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Farrington reigns supreme in Rolex Grand Prix

Kent Farrington Royal Windsor Horse Show © Revolution Sports + Entertainment

Kent Farrington, pictired here at last year's Royal Windsor Horse Show.

© Revolution Sports + Entertainment

 

The pinnacle of Royal Windsor Horse Show, the much-anticipated Rolex Grand Prix, did not fail to disappoint. With 30 World class riders lining up to win over £254,000, the competition was hot, and Bob Ellis’ 1.60m course reflected the high standard. Four-time European gold medalist, Michael Whitaker was the first to jump clear aboard JB’s Hot Stuff, with whom he won the Antwerp Grand Prix last month. He was in good company as the likes of World No. 1 Kent Farrington, the previous night's winner Jessica Springsteen and Olympic gold medalists Scott Brash, Laura Kraut and Eric Lamaze followed suit. 

The jump-off had the packed crowds on the edge of their seats as 12 riders came forward to compete for the £63,000 first prize. When Britain’s Guy Williams came in to the famous Castle Arena as second to go, jumping clear in a time of 43.45, it looked like his time would be hard to catch, however with the best riders in the world to come nothing was certain.  

Jessica Springsteen rode a fantastic round, taking a flyer to the up-to-height Bahrain oxer in front of the Members Enclosure to make up valuable time and momentarily took the lead, however with Kent Farrington next into the arena, her lead did not last long. The defending champion made the tightest of turns to the tricky Tower Bridge water tray and pushed on throughout to knock over three seconds off the previous leader’s time and lay down the gauntlet to his competitors.  

World No. 4 Eric Lamaze flew round, however he took one too many risks and paid the price finishing with four faults, albeit in the fastest time of the day. Home favourite Scott Brash, riding his talented mare Ursula XII, put up a good challenge much to the crowd’s delight, to finish in third, and Lorenzo de Luca and Halifax van het Kluizebos secured second as last to go, but it was only Kent who managed to break the elusive 40 second barrier, proving why he’s the best in the world.  

Speaking at the Rolex Grand Prix press conference, Kent said, “I was really thrilled with my horse (11-year-old Sherkan D’Amaury), he is just stepping up to this level and he was unbelievable, I couldn’t have asked for more. This is one of my favourite shows and I’m not just saying that because I won here today. There’s a combination of an amazing setting, an unbelievable crowd, top course designing and great footing. That is the best of the best, and now with Rolex stepping up and making this a 5* event, it’s on par with the best in the world.”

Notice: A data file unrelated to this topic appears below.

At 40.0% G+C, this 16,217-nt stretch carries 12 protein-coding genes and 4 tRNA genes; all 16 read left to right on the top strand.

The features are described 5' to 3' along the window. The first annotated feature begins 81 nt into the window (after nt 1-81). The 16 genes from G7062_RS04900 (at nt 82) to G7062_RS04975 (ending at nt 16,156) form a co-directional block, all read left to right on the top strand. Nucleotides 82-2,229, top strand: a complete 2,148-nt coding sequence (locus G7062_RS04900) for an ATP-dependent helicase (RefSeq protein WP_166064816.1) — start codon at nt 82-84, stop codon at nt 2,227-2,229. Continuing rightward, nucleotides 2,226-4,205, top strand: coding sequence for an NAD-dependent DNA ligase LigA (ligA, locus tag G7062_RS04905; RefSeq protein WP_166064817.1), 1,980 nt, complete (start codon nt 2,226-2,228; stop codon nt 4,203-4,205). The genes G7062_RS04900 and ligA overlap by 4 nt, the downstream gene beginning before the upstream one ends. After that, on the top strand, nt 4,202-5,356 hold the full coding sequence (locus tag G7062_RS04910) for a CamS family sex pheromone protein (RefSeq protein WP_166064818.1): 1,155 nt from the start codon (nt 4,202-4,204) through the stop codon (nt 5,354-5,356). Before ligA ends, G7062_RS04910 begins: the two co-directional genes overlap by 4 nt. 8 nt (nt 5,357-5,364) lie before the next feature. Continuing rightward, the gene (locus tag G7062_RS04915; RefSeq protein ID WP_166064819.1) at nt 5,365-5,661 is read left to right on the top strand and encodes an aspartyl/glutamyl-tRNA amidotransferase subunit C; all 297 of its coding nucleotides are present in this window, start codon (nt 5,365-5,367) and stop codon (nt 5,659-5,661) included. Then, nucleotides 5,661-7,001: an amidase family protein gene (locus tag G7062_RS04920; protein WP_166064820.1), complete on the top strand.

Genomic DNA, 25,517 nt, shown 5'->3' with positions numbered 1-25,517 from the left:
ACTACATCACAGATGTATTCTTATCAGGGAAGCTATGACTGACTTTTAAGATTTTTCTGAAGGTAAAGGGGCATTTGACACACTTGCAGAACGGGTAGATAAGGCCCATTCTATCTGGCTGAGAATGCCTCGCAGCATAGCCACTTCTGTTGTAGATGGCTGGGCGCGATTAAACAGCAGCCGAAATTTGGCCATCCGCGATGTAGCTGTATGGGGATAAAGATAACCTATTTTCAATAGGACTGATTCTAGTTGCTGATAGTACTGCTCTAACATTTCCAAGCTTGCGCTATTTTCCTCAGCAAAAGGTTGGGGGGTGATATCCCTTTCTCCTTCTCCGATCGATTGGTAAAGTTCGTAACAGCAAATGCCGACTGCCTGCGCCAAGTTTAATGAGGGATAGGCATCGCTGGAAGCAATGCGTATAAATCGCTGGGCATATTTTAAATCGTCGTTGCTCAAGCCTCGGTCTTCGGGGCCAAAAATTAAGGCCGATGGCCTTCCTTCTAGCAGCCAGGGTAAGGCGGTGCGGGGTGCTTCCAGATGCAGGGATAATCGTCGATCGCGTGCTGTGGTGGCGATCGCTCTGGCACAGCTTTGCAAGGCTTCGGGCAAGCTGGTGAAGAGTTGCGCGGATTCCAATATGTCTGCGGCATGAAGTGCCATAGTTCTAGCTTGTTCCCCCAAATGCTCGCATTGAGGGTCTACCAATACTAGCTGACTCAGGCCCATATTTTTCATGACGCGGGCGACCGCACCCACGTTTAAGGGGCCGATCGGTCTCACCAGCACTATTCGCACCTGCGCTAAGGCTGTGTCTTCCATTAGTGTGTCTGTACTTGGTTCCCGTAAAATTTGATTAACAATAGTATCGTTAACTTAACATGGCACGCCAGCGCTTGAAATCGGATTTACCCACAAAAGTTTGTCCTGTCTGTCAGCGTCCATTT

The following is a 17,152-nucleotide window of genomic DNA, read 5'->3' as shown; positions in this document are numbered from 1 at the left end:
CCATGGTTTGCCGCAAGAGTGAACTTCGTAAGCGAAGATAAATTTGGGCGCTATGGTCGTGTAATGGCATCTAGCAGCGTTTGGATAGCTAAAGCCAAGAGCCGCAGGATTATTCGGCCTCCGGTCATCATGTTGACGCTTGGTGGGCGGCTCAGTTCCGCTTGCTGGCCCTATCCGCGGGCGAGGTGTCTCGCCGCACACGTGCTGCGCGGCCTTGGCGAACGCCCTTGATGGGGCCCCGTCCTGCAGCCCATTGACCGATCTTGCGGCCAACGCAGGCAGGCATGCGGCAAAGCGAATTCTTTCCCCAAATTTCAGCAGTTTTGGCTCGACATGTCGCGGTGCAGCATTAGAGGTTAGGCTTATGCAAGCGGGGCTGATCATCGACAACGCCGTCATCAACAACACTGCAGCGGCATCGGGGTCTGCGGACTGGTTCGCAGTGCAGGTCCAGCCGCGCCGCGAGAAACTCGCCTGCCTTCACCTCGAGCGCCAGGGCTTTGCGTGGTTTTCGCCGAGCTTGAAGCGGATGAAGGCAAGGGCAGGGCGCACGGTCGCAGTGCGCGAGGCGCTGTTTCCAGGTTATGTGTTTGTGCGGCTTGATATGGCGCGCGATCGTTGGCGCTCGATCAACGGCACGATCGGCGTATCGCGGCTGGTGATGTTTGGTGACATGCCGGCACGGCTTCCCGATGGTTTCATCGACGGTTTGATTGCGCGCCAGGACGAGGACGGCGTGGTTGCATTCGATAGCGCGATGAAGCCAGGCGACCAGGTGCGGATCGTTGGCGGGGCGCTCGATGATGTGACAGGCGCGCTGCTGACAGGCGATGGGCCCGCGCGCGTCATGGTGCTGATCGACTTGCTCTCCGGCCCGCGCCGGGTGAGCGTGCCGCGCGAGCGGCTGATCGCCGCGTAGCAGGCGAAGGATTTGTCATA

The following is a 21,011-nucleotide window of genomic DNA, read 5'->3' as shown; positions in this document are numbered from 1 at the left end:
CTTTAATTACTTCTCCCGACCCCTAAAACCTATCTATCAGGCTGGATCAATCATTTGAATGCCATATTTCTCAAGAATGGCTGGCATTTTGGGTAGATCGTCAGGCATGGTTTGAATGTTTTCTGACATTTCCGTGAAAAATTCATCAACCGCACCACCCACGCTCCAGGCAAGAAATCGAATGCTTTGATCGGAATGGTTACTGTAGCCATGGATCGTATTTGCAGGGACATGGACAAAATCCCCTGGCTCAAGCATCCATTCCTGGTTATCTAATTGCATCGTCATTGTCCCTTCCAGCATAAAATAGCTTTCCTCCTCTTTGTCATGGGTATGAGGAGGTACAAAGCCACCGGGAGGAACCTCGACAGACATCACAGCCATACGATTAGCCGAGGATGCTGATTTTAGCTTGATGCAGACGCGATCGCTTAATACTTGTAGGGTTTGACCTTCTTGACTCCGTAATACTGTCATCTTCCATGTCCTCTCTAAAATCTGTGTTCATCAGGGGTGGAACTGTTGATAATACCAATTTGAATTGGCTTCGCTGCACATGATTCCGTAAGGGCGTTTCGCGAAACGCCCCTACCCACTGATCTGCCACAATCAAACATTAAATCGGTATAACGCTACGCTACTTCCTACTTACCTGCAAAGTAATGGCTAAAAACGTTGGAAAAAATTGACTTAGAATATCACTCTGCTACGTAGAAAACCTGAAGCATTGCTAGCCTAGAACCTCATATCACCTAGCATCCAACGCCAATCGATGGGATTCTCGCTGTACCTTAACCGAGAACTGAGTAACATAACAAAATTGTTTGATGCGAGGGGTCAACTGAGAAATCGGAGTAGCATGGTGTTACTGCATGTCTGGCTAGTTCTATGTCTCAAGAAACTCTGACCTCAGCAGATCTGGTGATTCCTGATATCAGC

Kent went on to discuss the impending retirement of childhood hero Nick Skelton and his double Olympic gold medal winning partner Big Star, “I have always looked up to him my whole career and getting to ride with him at high level has been unbelievable… Our sport is about that great connection with a horse and Nick and that horse [Big Star] became a real team, they had a tremendous camaraderie, they know each other so well and that showed at the Olympics at the highest level of the sport, with them being able to deliver on the big day.” 

Earlier in the day, the Palm Speed Stakes, saw competitors jumping one round against the clock for a total prize fund of £23,300.  
The twelve-fence course proved tricky, with a double of verticals down the last line catching many of the riders out. The first clear came from Switzerland’s Pius Schwizer, who jumped a deceptively quick round to set the pace for those that followed. The always competitive Schwizer, riding Leonard de la Ferme CH, posted a time of 61.47 seconds, which proved hard to match.  

Several riders came close, including Tiffany Foster with the eleven-year-old gelding Brighton and Laura Kraut with Whitney, already winners in the Castle Arena this week, however their rounds were only good enough for third and fourth positions respectively. However it was Billy Twomey, towards the end of the draw, who managed to clinch victory aboard Sue Davies’ grey gelding Tin Tin, shaving 0.65 seconds off Schwizer’s time. The Irishman took advantage of Tin Tin’s big stride to make up time between fences and made all the turns required to top the leader board.  

“I’m absolutely delighted”, said Billy after the class, “The horses had to be really careful out there today, but the course worked in our favour as I was able to miss out a few strides here and there!” The Cheshire-based rider continued, “It’s great to be competing at 5* level here at Windsor, it’s a great show and it’s nice to be on home soil with the family around, as we’re abroad so often.”  

Source: British Showjumping website

 

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